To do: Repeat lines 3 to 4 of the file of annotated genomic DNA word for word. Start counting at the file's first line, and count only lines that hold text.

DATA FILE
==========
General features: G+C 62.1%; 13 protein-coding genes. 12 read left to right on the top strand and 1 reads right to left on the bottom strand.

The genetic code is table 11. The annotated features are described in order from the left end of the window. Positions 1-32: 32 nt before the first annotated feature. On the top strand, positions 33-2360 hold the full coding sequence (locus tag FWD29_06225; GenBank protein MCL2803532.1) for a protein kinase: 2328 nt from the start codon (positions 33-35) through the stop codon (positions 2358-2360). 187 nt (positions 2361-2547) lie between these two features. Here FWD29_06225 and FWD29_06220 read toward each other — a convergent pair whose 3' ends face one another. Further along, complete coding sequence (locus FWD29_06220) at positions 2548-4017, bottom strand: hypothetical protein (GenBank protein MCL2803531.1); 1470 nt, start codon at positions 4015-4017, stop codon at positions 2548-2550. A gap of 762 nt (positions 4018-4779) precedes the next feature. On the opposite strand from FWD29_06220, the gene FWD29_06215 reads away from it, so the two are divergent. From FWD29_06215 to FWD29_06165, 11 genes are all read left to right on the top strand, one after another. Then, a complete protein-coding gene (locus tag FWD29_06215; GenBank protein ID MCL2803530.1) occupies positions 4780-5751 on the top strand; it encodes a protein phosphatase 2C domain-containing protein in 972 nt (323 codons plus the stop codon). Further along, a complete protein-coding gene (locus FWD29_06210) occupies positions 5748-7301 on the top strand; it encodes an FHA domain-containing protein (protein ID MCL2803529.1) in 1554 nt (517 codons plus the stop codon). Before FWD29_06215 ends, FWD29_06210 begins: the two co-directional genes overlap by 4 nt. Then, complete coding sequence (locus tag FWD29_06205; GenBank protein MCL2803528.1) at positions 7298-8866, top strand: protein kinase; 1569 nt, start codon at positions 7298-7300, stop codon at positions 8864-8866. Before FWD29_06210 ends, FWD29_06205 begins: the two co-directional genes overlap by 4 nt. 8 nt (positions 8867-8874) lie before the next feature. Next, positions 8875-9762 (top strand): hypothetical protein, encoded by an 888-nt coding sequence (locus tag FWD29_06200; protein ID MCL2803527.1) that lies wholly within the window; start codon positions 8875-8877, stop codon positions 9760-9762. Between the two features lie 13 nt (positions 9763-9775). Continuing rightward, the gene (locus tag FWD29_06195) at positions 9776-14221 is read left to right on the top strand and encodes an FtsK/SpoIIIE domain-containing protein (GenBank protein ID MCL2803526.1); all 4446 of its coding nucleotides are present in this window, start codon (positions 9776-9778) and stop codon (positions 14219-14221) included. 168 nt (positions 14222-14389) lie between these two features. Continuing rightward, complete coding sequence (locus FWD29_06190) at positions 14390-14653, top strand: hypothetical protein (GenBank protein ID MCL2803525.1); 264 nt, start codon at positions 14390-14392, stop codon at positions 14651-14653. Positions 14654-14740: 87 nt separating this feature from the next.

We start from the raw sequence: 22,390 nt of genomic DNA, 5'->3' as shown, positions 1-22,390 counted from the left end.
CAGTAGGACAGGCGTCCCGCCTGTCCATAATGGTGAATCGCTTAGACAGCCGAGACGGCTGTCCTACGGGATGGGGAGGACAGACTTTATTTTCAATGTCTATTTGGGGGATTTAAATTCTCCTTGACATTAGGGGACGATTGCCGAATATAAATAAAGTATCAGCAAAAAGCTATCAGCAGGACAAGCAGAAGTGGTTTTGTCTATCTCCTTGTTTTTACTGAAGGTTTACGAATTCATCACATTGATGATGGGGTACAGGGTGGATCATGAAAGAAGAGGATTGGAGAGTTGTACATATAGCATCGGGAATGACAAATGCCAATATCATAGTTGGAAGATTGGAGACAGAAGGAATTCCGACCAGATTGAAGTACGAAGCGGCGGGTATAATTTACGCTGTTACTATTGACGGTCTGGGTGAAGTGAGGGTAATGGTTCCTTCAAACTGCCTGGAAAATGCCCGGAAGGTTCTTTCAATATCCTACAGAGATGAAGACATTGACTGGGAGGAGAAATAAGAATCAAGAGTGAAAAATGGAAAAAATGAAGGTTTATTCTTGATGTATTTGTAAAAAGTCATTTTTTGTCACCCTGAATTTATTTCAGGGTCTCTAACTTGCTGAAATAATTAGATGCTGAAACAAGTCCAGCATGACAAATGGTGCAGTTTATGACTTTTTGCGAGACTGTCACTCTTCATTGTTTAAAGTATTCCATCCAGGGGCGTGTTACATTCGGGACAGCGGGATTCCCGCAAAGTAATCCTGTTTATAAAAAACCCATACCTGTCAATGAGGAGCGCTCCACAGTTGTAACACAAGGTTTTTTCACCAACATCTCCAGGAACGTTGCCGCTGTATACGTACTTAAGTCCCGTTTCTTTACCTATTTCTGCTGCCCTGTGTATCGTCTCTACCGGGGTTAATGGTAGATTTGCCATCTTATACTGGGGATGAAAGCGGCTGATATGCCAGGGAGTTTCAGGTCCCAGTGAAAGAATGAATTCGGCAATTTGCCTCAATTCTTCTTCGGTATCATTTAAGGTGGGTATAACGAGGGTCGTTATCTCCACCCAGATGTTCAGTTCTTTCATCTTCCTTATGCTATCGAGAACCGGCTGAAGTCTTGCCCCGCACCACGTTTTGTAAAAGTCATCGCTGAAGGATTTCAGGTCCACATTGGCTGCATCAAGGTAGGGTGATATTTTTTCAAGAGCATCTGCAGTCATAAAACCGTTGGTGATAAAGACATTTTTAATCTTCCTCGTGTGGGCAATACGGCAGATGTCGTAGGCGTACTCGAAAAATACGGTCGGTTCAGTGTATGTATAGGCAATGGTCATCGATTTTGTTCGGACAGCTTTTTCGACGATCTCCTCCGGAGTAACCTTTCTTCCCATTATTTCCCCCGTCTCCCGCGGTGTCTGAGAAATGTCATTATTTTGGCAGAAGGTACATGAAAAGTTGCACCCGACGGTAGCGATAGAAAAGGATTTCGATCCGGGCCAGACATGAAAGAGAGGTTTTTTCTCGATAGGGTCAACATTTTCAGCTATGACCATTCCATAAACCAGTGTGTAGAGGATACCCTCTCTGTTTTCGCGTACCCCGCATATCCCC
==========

We start from the raw sequence: 22,390 nt of genomic DNA, 5'->3' as shown, positions 1-22,390 counted from the left end.
CAGTAGGACAGGCGTCCCGCCTGTCCATAATGGTGAATCGCTTAGACAGCCGAGACGGCTGTCCTACGGGATGGGGAGGACAGACTTTATTTTCAATGTCTATTTGGGGGATTTAAATTCTCCTTGACATTAGGGGACGATTGCCGAATATAAATAAAGTATCAGCAAAAAGCTATCAGCAGGACAAGCAGAAGTGGTTTTGTCTATCTCCTTGTTTTTACTGAAGGTTTACGAATTCATCACATTGATGATGGGGTACAGGGTGGATCATGAAAGAAGAGGATTGGAGAGTTGTACATATAGCATCGGGAATGACAAATGCCAATATCATAGTTGGAAGATTGGAGACAGAAGGAATTCCGACCAGATTGAAGTACGAAGCGGCGGGTATAATTTACGCTGTTACTATTGACGGTCTGGGTGAAGTGAGGGTAATGGTTCCTTCAAACTGCCTGGAAAATGCCCGGAAGGTTCTTTCAATATCCTACAGAGATGAAGACATTGACTGGGAGGAGAAATAAGAATCAAGAGTGAAAAATGGAAAAAATGAAGGTTTATTCTTGATGTATTTGTAAAAAGTCATTTTTTGTCACCCTGAATTTATTTCAGGGTCTCTAACTTGCTGAAATAATTAGATGCTGAAACAAGTCCAGCATGACAAATGGTGCAGTTTATGACTTTTTGCGAGACTGTCACTCTTCATTGTTTAAAGTATTCCATCCAGGGGCGTGTTACATTCGGGACAGCGGGATTCCCGCAAAGTAATCCTGTTTATAAAAAACCCATACCTGTCAATGAGGAGCGCTCCACAGTTGTAACACAAGGTTTTTTCACCAACATCTCCAGGAACGTTGCCGCTGTATACGTACTTAAGTCCCGTTTCTTTACCTATTTCTGCTGCCCTGTGTATCGTCTCTACCGGGGTTAATGGTAGATTTGCCATCTTATACTGGGGATGAAAGCGGCTGATATGCCAGGGAGTTTCAGGTCCCAGTGAAAGAATGAATTCGGCAATTTGCCTCAATTCTTCTTCGGTATCATTTAAGGTGGGTATAACGAGGGTCGTTATCTCCACCCAGATGTTCAGTTCTTTCATCTTCCTTATGCTATCGAGAACCGGCTGAAGTCTTGCCCCGCACCACGTTTTGTAAAAGTCATCGCTGAAGGATTTCAGGTCCACATTGGCTGCATCAAGGTAGGGTGATATTTTTTCAAGAGCATCTGCAGTCATAAAACCGTTGGTGATAAAGACATTTTTAATCTTCCTCGTGTGGGCAATACGGCAGATGTCGTAGGCGTACTCGAAAAATACGGTCGGTTCAGTGTATGTATAGGCAATGGTCATCGATTTTGTTCGGACAGCTTTTTCGACGATCTCCTCCGGAGTAACCTTTCTTCCCATTATTTCCCCCGTCTCCCGCGGTGTCTGAGAAATGTCATTATTTTGGCAGAAGGTACATGAAAAGTTGCACCCGACGGTAGCGATAGAAAAGGATTTCGATCCGGGCCAGACATGAAAGAGAGGTTTTTTCTCGATAGGGTCAACATTTTCAGCTATGACCATTCCATAAACCAGTGTGTAGAGGATACCCTCTCTGTTTTCGCGTACCCCGCATATCCCC